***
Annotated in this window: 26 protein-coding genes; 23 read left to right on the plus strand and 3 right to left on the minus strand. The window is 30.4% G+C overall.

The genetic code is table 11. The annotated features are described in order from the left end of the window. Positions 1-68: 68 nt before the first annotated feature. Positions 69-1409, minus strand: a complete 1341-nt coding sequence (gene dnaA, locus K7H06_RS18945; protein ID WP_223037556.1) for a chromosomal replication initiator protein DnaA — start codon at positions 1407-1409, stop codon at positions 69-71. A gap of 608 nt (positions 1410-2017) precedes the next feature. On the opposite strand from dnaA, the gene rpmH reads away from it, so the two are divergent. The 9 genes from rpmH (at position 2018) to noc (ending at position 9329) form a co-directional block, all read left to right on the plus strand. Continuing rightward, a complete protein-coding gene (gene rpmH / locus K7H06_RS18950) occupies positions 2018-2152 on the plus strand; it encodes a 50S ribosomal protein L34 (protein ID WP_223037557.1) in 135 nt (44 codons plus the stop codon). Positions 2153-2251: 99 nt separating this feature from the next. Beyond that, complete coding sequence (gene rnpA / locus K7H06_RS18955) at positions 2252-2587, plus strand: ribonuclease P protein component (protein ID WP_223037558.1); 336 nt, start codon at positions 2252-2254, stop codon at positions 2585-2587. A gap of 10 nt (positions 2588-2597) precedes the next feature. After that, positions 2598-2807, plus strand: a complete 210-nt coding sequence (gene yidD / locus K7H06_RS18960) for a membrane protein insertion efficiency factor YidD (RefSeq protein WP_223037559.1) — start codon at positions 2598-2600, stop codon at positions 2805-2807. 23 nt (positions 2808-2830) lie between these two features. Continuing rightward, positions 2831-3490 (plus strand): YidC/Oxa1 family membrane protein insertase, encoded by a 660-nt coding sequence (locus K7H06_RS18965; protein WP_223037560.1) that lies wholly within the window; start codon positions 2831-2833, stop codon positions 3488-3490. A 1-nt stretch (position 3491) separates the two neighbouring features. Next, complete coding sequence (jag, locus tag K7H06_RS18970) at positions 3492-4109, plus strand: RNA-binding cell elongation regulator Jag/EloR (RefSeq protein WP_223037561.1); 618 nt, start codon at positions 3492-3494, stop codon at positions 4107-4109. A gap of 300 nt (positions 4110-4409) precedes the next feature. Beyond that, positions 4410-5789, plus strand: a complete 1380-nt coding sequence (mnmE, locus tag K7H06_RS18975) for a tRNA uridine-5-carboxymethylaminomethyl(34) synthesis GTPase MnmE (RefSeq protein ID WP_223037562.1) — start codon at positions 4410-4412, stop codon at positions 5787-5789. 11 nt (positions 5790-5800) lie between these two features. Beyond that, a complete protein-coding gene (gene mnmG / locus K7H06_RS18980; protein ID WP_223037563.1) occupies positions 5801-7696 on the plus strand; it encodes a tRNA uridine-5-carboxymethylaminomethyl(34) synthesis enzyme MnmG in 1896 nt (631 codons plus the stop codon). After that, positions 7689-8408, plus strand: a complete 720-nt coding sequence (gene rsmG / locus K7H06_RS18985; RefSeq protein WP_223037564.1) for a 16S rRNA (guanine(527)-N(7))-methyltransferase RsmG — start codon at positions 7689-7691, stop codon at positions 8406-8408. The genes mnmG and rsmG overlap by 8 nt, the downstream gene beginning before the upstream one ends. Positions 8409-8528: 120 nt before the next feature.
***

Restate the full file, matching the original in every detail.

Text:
Annotated in this window: 26 protein-coding genes; 23 read left to right on the plus strand and 3 right to left on the minus strand. The window is 30.4% G+C overall.

The genetic code is table 11. The annotated features are described in order from the left end of the window. Positions 1-68: 68 nt before the first annotated feature. Positions 69-1409, minus strand: a complete 1341-nt coding sequence (gene dnaA, locus K7H06_RS18945; protein ID WP_223037556.1) for a chromosomal replication initiator protein DnaA — start codon at positions 1407-1409, stop codon at positions 69-71. A gap of 608 nt (positions 1410-2017) precedes the next feature. On the opposite strand from dnaA, the gene rpmH reads away from it, so the two are divergent. The 9 genes from rpmH (at position 2018) to noc (ending at position 9329) form a co-directional block, all read left to right on the plus strand. Continuing rightward, a complete protein-coding gene (gene rpmH / locus K7H06_RS18950) occupies positions 2018-2152 on the plus strand; it encodes a 50S ribosomal protein L34 (protein ID WP_223037557.1) in 135 nt (44 codons plus the stop codon). Positions 2153-2251: 99 nt separating this feature from the next. Beyond that, complete coding sequence (gene rnpA / locus K7H06_RS18955) at positions 2252-2587, plus strand: ribonuclease P protein component (protein ID WP_223037558.1); 336 nt, start codon at positions 2252-2254, stop codon at positions 2585-2587. A gap of 10 nt (positions 2588-2597) precedes the next feature. After that, positions 2598-2807, plus strand: a complete 210-nt coding sequence (gene yidD / locus K7H06_RS18960) for a membrane protein insertion efficiency factor YidD (RefSeq protein WP_223037559.1) — start codon at positions 2598-2600, stop codon at positions 2805-2807. 23 nt (positions 2808-2830) lie between these two features. Continuing rightward, positions 2831-3490 (plus strand): YidC/Oxa1 family membrane protein insertase, encoded by a 660-nt coding sequence (locus K7H06_RS18965; protein WP_223037560.1) that lies wholly within the window; start codon positions 2831-2833, stop codon positions 3488-3490. A 1-nt stretch (position 3491) separates the two neighbouring features. Next, complete coding sequence (jag, locus tag K7H06_RS18970) at positions 3492-4109, plus strand: RNA-binding cell elongation regulator Jag/EloR (RefSeq protein WP_223037561.1); 618 nt, start codon at positions 3492-3494, stop codon at positions 4107-4109. A gap of 300 nt (positions 4110-4409) precedes the next feature. Beyond that, positions 4410-5789, plus strand: a complete 1380-nt coding sequence (mnmE, locus tag K7H06_RS18975) for a tRNA uridine-5-carboxymethylaminomethyl(34) synthesis GTPase MnmE (RefSeq protein ID WP_223037562.1) — start codon at positions 4410-4412, stop codon at positions 5787-5789. 11 nt (positions 5790-5800) lie between these two features. Beyond that, a complete protein-coding gene (gene mnmG / locus K7H06_RS18980; protein ID WP_223037563.1) occupies positions 5801-7696 on the plus strand; it encodes a tRNA uridine-5-carboxymethylaminomethyl(34) synthesis enzyme MnmG in 1896 nt (631 codons plus the stop codon). After that, positions 7689-8408, plus strand: a complete 720-nt coding sequence (gene rsmG / locus K7H06_RS18985; RefSeq protein WP_223037564.1) for a 16S rRNA (guanine(527)-N(7))-methyltransferase RsmG — start codon at positions 7689-7691, stop codon at positions 8406-8408. The genes mnmG and rsmG overlap by 8 nt, the downstream gene beginning before the upstream one ends. Positions 8409-8528: 120 nt before the next feature.